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The Oscar-nominated and Cannes-awarded Hungarian visual artist and animator Marcell Jankoviks presents the history of human sin and civilisation in religiously epic proportions, in his latest feature animated film, The Tragedy of Man.
The Hungarian Marcell Jankovics is an independent artist/animator who has produced consistently work of intimate quality relating to human pathos since 1965.
His 1974 short Sisyphus won an Academy Award nomination, and his Flight (1977) the Palme D'Or for short film at the Cannes film festival.
The Tragedy of Man (Az ember tragédiája) is a long-gestated project that has been prepared since 1989. It is based on Imre Madách's novel, and is a daring animated story of human civilisation.
The battle of good and evil starts from Adam and Eve and moves to Egypt and Greece, proceeds into the Christianity, Renaissannce, Enlightenment, to culminate with Hitler and Stalin.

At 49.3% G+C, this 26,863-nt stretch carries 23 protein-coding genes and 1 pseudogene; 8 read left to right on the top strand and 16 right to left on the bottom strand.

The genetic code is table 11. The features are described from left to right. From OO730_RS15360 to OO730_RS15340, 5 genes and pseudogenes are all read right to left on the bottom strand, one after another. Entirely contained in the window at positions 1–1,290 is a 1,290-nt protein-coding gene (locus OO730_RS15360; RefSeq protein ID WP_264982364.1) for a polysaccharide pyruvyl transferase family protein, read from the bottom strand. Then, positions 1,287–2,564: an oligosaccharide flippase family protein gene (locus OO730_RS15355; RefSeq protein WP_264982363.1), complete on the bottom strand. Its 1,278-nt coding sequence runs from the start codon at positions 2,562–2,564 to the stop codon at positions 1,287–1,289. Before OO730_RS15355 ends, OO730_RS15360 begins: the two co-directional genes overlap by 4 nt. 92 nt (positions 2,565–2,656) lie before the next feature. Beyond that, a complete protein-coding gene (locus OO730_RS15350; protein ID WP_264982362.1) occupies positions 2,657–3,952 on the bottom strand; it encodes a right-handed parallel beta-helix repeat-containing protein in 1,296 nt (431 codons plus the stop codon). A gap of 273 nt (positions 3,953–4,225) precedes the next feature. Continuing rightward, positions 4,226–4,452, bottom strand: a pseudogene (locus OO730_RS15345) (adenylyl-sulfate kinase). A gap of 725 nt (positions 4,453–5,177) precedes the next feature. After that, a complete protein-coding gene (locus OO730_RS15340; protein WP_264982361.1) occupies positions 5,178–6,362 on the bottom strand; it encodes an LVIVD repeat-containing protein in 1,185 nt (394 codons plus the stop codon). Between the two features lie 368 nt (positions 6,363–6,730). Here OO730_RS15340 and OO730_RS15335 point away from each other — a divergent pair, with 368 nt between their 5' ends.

The Tragedy of Man is screened as part of the 11th AniFest competitive programme. Read the synopsis, and watch the trailer below:
The protagonist of Madach's play is the first human couple, who are, after having been chased out of the Garden of Eden, accompanied through history by Satan. Lucifer puts Adam to sleep, and the two begin to travel through history. In each period, Adam's previous dreams are exposed as being futile, flawed, or unattainable. Adam ages with each passing scene, representing not only his increasing wisdom but also the increasing burden of hopelessness. In the end, Adam wakes up and realizes that the ultimate goal is death, but life consists of struggle and this struggle must be the goal.